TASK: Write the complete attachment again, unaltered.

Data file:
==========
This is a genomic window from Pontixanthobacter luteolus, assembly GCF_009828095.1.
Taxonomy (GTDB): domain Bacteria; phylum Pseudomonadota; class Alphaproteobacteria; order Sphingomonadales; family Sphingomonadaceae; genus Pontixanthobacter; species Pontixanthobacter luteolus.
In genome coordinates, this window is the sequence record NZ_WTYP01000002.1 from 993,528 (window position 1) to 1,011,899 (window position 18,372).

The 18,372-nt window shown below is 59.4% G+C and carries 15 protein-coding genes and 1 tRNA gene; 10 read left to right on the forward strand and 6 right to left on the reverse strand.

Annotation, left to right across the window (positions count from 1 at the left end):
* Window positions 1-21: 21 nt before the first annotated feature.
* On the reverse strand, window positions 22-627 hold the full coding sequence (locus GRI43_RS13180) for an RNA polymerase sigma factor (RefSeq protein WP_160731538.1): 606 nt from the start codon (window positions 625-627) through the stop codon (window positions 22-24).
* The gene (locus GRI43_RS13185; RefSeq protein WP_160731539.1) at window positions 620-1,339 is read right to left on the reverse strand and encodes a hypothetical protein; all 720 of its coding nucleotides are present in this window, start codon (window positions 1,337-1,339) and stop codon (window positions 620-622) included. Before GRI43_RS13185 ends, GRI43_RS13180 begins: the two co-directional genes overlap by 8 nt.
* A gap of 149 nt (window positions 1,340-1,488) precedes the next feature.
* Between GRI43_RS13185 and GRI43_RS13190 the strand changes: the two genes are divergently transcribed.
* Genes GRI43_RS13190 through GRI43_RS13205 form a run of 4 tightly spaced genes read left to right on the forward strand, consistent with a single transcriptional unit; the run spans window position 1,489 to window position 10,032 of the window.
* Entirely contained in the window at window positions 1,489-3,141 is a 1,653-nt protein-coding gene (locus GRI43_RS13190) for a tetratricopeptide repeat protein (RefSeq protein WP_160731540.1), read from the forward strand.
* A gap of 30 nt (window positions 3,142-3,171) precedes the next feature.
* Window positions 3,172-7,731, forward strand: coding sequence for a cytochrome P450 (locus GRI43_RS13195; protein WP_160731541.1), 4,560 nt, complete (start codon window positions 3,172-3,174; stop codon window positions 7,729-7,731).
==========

This is a genomic window from Pontixanthobacter luteolus, assembly GCF_009828095.1.
Taxonomy (GTDB): domain Bacteria; phylum Pseudomonadota; class Alphaproteobacteria; order Sphingomonadales; family Sphingomonadaceae; genus Pontixanthobacter; species Pontixanthobacter luteolus.
In genome coordinates, this window is the sequence record NZ_WTYP01000002.1 from 993,528 (window position 1) to 1,011,899 (window position 18,372).

The 18,372-nt window shown below is 59.4% G+C and carries 15 protein-coding genes and 1 tRNA gene; 10 read left to right on the forward strand and 6 right to left on the reverse strand.

Annotation, left to right across the window (positions count from 1 at the left end):
* Window positions 1-21: 21 nt before the first annotated feature.
* On the reverse strand, window positions 22-627 hold the full coding sequence (locus GRI43_RS13180) for an RNA polymerase sigma factor (RefSeq protein WP_160731538.1): 606 nt from the start codon (window positions 625-627) through the stop codon (window positions 22-24).
* The gene (locus GRI43_RS13185; RefSeq protein WP_160731539.1) at window positions 620-1,339 is read right to left on the reverse strand and encodes a hypothetical protein; all 720 of its coding nucleotides are present in this window, start codon (window positions 1,337-1,339) and stop codon (window positions 620-622) included. Before GRI43_RS13185 ends, GRI43_RS13180 begins: the two co-directional genes overlap by 8 nt.
* A gap of 149 nt (window positions 1,340-1,488) precedes the next feature.
* Between GRI43_RS13185 and GRI43_RS13190 the strand changes: the two genes are divergently transcribed.
* Genes GRI43_RS13190 through GRI43_RS13205 form a run of 4 tightly spaced genes read left to right on the forward strand, consistent with a single transcriptional unit; the run spans window position 1,489 to window position 10,032 of the window.
* Entirely contained in the window at window positions 1,489-3,141 is a 1,653-nt protein-coding gene (locus GRI43_RS13190) for a tetratricopeptide repeat protein (RefSeq protein WP_160731540.1), read from the forward strand.
* A gap of 30 nt (window positions 3,142-3,171) precedes the next feature.
* Window positions 3,172-7,731, forward strand: coding sequence for a cytochrome P450 (locus GRI43_RS13195; protein WP_160731541.1), 4,560 nt, complete (start codon window positions 3,172-3,174; stop codon window positions 7,729-7,731).